14d    Ample light acceptable on moving train (9)
LUXURIANT: A combo of LUX (light) as a measure of the amount of light produced by something and U (acceptable) as an adjective meaning as used by or found among the upper classes, hence socially acceptable is placed upon an anagram (moving) of TRAIN, leading to the definition of an adjective meaning exuberant in growth or overabundant

15d    No end of time (8)
ETERNITY: A cryptic way of referring to a state to which time has no application or is seemingly endless and arriving at the definition of a noun meaning eternal duration or infinite or unending time

17d    Direct at Mike, a lunatic (4,3)
TAKE AIM: An anagram (lunatic) of AT MIKE A guides to the definition of a phrasal verb meaning to aim deliberately or direct severe criticism or scorn at someone or something

18d    Union fastening device we had on top (7)
WEDLOCK: LOCK (fastening device) as a fastening device, especially one in which a bolt is moved by mechanism, with or without a key having WE’D (we had) as a contraction of we had or we would placed above (on top) in the down clue, leading to the definition of a noun meaning the state of being married

20d    Cane brown rodent first (6)
RATTAN: TAN (brown) as tawny or brownish yellow having RAT (rodent) as a rodent that resembles a large mouse, typically have a pointed snout and a long tail as placed earlier (first), taking to the definition of a cane or switch made from any of various spiny climbing palms, especially of the genus Calamus, having long, tough, flexible stems

22d    Feel dizzy in this pool? (5)
WHIRL: Double definition; the second being a noun referring to the short name for a whirlpool that is a circular current in a river or sea, produced by opposing tides, winds or currents that leads to the first a verb meaning to have a spinning sensation, as from dizziness etc

Clues that I liked in this pangrammatic puzzle were 4a, 12a, 19a, 21a, 23a, 4d, 5d, 14d and 18d; 4d being the best of the lot. Thanks to Cephas for the entertainment, to BD for the encouragement and to Gazza for the assistance. Looking forward to being here again. Have a pleasant day.

8 comments on “DT 30023 (full review)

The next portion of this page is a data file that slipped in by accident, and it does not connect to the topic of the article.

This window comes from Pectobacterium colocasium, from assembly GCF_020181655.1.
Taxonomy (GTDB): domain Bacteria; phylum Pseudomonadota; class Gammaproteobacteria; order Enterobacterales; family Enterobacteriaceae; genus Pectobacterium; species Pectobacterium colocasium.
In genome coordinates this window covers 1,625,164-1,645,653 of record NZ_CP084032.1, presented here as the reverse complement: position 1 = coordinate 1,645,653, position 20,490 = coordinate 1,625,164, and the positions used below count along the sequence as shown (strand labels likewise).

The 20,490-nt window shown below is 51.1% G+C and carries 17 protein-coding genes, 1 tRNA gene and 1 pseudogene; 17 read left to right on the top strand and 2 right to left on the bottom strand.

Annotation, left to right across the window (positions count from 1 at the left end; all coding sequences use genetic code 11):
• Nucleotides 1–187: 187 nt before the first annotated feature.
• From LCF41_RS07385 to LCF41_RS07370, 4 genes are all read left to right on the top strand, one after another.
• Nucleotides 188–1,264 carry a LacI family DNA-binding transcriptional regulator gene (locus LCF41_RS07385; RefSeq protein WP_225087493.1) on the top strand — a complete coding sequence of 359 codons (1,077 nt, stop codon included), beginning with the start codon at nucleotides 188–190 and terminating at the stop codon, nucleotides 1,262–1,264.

1. Thanks for another excellent review.

    With reference to 23a, there was some ‘emotional’ discussion on CATCH and FIELD last Saturday. This is part of the entry for FIELD from Chambers Dictionary (a.k.a. The BRB) Revised 13th Edition, Page 571, LH column:

    vt to catch (the ball) or stop and return it to the principal playing area (cricket or baseball)


    Rule 1 – The BRB is always right, even when it’s wrong.

    Rule 2 – If in doubt refer to Rule 1.

    I would suggest that any disagreement with the above should be addressed to the Chambers Dictionary editors.

    1. Thank you once again, Senf, for liking my review that always comes to me as a great encouragement. Both the rules as written by you reminded me of my yesteryears, particularly when I was in my twenties and thirties. I used to participate in a lot of quiz competitions and one day, I was shocked to be taught that ‘the quizmaster is always right, even when his answer is wrong’ as the first rule when I myself was fully aware that the answer of the quizmaster was wrong. Furthermore, the sequel to this came in the form of the second rule that one should refer back to the first rule in case of doubt or even in case when one strongly disagrees.

    1. Thank you as ever, Fez, for liking my review that always comes to me as a great encouragement.

  2. What a brilliant review and I’ve learnt such a lot. Thank you so much. It must take you ages to write. It’s interesting that I often find an answer without my understanding why and I usually check it and move on. From now on I’m going to read the reviews of the Saturday crossword thoroughly so that I can give an explanation to my answers.

    1. Thank you so much, Granny Helen, for liking my review. I feel all the more encouraged. I am also thrilled to learn that you are going to read the reviews of the Saturday crossword thoroughly from now on. So, I wish you happy, satisfactory and enjoyable reading.

  3. 2*/4*…
    liked 5D “Just terrible, leader being deposed (8)”…….quite topical just now, perhaps !